Vernacular vs. Non-Vernacular Language

Non-Vernacular:

In our 4-3 hot package, Rick and Liz will fire, but Mike is man-up on the Z

Vernacular

When we blitz using our four linemen and three linebacker alignment, the left and right side linebackers will blitz the quarterback, but the middle linebacker will be in man to man coverage with the tight end.

slide12

Overview

Pre-Assessment

Vernacular vs. Non-Vernacular

DDASI Video

Discussion of DDASI

ddasi video
DDASI Video
  • In response to the principals of Vernacular and Non-Vernacular language and the belief that all languages begin as non-vernacular, a team a researchers developed the DDASI.
  • Pilot Study in Detroit, MI 2002
slide14

Overview

Pre-Assessment

Vernacular vs. Non-Vernacular

DDASI Video

Discussion of DDASI

slide15

D. D. A. S. I.

The Directed Discourse Approach to Science Instruction

Stage 1:Pre-Assessment Instruction

Stage 2: Content Construction

Stage 3:Introduce Discourse with explicit rules for language

Stage 4:Scaffolding opportunities for discourse.

slide16

D. D. A. S. I.

The Directed Discourse Approach to Discourse Instruction

Stage 1:Pre-Assessment Instruction

This stage of the lesson planning is designed with two purpose in mind: 1) To allow student to identify their understanding of the phenomenon being discussed. 2) Allow the teacher to understand what students know about the concept and what are the students’ wrong ideas about the content. If done in an environment where students are free to talk about the content in any fashion they like, this provides the foundation for every lesson.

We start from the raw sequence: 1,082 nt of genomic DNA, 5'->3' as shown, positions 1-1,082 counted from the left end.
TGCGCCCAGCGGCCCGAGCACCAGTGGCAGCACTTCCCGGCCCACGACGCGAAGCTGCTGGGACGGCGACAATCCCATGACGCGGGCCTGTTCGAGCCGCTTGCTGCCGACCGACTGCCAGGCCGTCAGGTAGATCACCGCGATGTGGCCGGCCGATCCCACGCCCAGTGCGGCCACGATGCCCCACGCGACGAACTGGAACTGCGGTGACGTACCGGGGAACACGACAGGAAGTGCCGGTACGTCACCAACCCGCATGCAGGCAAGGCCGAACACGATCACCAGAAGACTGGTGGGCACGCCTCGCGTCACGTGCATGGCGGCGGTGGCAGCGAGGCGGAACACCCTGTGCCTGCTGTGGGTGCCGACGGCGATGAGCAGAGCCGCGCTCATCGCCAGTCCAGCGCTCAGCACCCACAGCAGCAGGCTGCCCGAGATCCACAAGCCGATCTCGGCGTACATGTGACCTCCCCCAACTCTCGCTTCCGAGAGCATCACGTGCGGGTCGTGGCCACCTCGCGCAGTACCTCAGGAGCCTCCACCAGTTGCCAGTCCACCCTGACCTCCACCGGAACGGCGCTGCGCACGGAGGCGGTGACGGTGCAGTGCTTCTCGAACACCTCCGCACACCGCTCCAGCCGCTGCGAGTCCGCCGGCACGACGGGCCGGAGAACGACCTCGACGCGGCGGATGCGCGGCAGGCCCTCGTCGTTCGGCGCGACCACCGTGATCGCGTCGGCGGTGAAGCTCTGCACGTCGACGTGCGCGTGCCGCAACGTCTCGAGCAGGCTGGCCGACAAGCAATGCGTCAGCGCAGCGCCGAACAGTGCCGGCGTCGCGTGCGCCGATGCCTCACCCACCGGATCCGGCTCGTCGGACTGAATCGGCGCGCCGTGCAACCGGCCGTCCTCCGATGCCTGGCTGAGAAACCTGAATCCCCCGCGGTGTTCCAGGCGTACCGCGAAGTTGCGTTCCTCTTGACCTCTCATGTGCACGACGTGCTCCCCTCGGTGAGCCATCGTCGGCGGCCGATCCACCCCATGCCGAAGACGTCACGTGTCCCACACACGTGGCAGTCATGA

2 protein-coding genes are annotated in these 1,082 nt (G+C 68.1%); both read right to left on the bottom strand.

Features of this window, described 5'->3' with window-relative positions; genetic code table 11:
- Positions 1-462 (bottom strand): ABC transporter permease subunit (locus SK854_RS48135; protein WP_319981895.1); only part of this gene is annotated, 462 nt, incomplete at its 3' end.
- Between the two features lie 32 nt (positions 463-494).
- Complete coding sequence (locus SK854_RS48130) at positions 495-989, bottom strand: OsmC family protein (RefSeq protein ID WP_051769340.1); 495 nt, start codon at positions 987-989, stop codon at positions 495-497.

Stage 2: Content Construction

Without providing students with detailed language and overbearing technical descriptions, in this stage the teacher can introduce the correct version of the content that was discussed in stage 1. The teacher can begin to ensure that the “Big idea” of the concept is understood, without using the detailed scientific language. (Manipulation of materials can occur at any either stage 1 or 2)

slide17

D. D. A. S. I.

The Directed Discourse Approach to Discourse Instruction

Stage 3:Introduce Discourse with explicit rules for language

In this stage we introduce students to the language of the content and require them through classroom talk, and written assignments to build these terms into their vocabulary by providing them opportunities to use the discourse. The teacher must make sure the rule for language use are clear at this point of your instruction.

-Stage 4:Scaffolding opportunities for discourse.

This final stage uses assessment activities to allow the student to write and explain the concept being discussed using the technical discourse of science. In this fourth and final phase students are asked to discuss the phenomenon individually (either writing or oral) using the technical terminology. These language-building activities are free from the teacher’s assistance, thus requiring the students to build their conceptual and discursive understanding.

discussion
Discussion
  • Open forum discussion….